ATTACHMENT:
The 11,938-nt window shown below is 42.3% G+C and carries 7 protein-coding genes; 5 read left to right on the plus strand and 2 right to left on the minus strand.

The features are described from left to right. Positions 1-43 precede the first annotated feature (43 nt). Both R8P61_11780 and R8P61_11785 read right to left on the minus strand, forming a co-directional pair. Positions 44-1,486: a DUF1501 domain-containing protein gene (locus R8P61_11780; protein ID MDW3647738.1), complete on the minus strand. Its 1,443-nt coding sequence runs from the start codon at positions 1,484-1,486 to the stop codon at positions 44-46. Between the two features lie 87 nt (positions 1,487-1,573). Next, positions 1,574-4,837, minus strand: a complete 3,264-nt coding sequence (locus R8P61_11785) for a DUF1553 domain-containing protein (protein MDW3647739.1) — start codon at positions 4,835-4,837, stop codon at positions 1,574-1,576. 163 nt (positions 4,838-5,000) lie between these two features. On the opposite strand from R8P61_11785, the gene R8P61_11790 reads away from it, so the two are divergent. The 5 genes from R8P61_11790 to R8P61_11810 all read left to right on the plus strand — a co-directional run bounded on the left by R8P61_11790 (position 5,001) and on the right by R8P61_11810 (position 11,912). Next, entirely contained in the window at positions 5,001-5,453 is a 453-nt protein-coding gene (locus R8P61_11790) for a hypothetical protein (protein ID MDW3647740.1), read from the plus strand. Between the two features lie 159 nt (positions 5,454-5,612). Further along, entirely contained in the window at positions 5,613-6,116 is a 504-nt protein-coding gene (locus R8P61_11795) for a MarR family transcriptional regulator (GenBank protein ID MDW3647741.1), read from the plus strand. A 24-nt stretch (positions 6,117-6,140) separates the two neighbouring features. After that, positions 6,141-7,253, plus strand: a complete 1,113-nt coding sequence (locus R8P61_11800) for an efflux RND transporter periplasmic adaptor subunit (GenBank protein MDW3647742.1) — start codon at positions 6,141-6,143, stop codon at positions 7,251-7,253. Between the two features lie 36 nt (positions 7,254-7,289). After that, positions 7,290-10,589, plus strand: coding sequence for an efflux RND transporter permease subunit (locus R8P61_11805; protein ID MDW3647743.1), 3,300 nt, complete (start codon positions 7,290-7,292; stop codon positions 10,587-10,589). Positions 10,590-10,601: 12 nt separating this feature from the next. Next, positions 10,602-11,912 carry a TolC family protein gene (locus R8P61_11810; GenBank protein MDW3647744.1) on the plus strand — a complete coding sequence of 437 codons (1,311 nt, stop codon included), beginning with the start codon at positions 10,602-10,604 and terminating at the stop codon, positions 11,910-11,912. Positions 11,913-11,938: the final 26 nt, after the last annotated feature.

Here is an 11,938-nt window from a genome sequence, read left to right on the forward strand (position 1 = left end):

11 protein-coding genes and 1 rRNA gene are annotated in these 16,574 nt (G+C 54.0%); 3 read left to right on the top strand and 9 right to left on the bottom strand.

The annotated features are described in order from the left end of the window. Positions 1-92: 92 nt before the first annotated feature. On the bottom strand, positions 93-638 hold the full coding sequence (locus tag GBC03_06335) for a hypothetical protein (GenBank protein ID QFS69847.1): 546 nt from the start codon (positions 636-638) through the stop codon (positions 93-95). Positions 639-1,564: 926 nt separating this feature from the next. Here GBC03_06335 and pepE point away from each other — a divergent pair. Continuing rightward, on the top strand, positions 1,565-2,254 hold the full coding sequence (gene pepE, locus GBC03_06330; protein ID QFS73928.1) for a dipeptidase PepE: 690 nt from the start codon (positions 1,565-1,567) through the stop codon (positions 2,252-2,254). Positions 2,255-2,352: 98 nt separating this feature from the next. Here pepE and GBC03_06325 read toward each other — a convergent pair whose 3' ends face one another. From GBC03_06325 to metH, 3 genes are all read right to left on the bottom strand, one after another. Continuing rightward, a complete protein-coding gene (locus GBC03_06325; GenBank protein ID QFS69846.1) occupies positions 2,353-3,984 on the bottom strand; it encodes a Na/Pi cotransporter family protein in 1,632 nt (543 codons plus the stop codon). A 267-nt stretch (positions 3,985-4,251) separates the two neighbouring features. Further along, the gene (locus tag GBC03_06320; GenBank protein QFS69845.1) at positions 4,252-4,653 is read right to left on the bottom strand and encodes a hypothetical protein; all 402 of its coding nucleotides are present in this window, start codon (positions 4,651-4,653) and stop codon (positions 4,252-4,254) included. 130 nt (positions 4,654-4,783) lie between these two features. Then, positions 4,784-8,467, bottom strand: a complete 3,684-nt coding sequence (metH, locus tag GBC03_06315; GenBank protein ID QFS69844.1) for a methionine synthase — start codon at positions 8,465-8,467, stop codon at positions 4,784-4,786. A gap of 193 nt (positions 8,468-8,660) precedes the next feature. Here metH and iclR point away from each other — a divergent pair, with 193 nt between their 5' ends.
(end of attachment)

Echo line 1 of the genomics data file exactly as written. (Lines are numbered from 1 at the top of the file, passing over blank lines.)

The 11,938-nt window shown below is 42.3% G+C and carries 7 protein-coding genes; 5 read left to right on the plus strand and 2 right to left on the minus strand.